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SPE WA-Lecture Series 8 March 2016: Waste Water Disposal: Strategic Direction for Operational Excellence
March 8, 2016 @ 4:15 pm - 5:30 pmFree
Waste Water Disposal (WWD) has been experienced for decades in Oil & Gas Industry. WWD is becoming more important operational component for many logic reasons: continuous upset-free performance of Plants, expensive surface treatment, excessive produced volumes, etc. Generally speaking, the disposal system starts at the plants sewage outlets, then settling/skimming tanks, booster pumps, injection pipelines, injection pumps, flowlines to disposal wells and finally monitoring wells. In most cases, all WWD system wells are defined as critical wells according to Well Reliability and Optimization Matrix and regulatory compliance. Malfunction of any of these facilities may lead to loss of profit (LPO) in terms of trains’ shutdown.
Water quality and surveillance results are subjected to Compliance agreements and should have regulatory Agencies approval, which necessitates coordination with other departments owning data and those delivering it to external Agencies. Monitoring volumes injected, discharge pressure, water quality and monitoring wells performance are a third Party responsibility that needs full supervision of the Operator to guarantee reliable data is delivered. Third laboratory, more sampling points with higher frequent sampling and splitting are of great value to secure reliable information.
Interface between WWD responsible Team and future projects is a key for successful planning in terms of defining water quality, needed pumping capacity, how many disposal and monitoring wells, where to drill and by when.
- Multidisciplinary approach raises the level of WWD business awareness
- Injected waste water must be of good quality.
- Backwash procedures help to restore injectivity of the disposal wells
- Frequent surveillance on the monitoring and disposal wells
- Ensure good quality laboratory analyses of water samples.
Sameh Macary, Ph. D. Pet. Eng.
Sameh currently is an Industry Advisor with ECU in Perth. He was with Chevron Australia and Kazakhstan for 8 years as Production Engineering Advisor. Before Chevron, he worked as chief reservoir Engineer in IPR Group of Companies (Dallas based Co.) He did 8 years of consultancies with GUPCO (the biggest Egyptian JV with AMOCO, then BP) and 3 years with DCS-Schlumberger as part-time consultant. Dr. Macary was the Production Department Head and Petroleum Engineering Professor in Egyptian Petroleum Research Institute.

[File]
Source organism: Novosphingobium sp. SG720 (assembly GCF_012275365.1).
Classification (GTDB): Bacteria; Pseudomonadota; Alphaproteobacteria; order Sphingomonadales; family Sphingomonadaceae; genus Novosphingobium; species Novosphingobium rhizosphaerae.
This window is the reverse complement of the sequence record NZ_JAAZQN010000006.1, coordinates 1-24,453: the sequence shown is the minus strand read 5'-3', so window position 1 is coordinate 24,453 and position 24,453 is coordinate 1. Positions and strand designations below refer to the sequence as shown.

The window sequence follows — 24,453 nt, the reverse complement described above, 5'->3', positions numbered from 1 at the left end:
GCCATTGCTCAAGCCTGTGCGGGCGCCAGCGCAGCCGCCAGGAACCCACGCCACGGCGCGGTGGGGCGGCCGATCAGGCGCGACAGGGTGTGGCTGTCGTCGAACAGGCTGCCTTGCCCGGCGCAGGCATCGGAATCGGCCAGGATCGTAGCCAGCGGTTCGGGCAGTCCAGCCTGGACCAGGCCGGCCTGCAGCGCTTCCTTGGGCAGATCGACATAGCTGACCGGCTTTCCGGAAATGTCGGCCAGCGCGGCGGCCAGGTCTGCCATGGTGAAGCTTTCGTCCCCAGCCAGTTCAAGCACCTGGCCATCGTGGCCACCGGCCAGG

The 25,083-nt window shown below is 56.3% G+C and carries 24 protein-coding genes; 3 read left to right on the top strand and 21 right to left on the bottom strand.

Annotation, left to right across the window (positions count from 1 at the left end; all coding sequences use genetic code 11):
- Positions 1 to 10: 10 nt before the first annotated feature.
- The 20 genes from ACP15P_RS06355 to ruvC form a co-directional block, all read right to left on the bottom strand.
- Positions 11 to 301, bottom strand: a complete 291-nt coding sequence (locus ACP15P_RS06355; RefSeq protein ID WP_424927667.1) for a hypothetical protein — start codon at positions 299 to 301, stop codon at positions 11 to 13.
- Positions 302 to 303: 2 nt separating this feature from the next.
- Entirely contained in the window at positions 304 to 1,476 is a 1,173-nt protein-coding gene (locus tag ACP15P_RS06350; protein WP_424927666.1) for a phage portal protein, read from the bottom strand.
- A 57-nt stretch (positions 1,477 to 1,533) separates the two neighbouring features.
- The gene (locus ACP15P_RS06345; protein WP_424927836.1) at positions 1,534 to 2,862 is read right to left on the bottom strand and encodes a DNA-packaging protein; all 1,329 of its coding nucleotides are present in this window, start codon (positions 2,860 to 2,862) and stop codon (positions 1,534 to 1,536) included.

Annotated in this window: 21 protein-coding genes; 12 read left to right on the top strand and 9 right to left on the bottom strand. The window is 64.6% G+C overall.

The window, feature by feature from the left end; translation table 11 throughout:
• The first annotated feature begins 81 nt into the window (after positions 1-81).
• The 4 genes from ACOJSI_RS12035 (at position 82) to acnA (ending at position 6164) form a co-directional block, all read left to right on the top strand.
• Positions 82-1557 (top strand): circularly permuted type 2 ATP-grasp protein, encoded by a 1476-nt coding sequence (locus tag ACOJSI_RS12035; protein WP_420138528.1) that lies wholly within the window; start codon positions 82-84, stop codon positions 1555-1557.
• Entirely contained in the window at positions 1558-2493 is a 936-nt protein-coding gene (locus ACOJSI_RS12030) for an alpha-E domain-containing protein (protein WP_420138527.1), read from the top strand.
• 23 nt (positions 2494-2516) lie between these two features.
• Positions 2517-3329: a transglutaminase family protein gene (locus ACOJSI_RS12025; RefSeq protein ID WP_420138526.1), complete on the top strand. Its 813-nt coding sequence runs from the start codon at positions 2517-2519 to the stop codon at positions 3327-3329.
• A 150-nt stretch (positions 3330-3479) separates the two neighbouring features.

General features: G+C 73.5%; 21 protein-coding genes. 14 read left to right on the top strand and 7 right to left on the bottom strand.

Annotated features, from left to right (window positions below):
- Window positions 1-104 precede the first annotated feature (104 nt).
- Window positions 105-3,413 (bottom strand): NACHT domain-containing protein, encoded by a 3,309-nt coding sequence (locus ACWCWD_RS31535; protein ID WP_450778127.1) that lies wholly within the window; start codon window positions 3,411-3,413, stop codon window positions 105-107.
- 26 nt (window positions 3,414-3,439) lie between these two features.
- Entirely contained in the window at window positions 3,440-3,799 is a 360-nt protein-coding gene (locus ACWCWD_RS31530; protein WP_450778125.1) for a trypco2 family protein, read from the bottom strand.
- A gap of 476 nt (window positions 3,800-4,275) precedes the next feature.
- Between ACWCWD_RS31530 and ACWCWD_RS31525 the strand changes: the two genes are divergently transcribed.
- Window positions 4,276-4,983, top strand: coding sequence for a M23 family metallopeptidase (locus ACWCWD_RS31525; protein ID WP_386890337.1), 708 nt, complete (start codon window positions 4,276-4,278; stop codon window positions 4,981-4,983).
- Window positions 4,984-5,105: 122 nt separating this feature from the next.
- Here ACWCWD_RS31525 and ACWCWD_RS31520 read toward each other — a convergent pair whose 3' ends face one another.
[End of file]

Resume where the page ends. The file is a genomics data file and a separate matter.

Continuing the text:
Sameh got his PE degree with Honor in 1981 from Cairo University where was appointed as instructor for two years in the Eng. Math & Physics Dept. Then he got M. Sc. (1985) and Ph. D. (1988) in Petroleum Eng. from Azerbaijan State University of Oil & Chemistry.
Dr. Macary served in SPE Egypt, WA & Atyrau Sections in almost all positions. He represented Egypt in the ME SPE Council, participated in organizing several SPE ATW and Conferences. He has 18 SPE Papers. In 2006, Dr. Macary was awarded the Regional Technical Award for Reservoir Description and Dynamics in the Middle East. He became a SPE Distinguished Lecturer for the season 2007-2008. He chaired SPE Atyrau Section for 3 years and currently is the SPE WA Technical Program Chairperson. He was awarded as The Outstanding SPE Section Chairman in the Russian/Caspian Region this year.
Note: Please note the new venue for the SPE lecture Series: BGC Centre Conference Room, #28 The Esplanade, located on the corner of Howard and The Esplanade (entrance off Howard St). The Conference Room is located to the left of Reveley’s Café, and it’s a separate entrance to the main foyer of BGC Centre.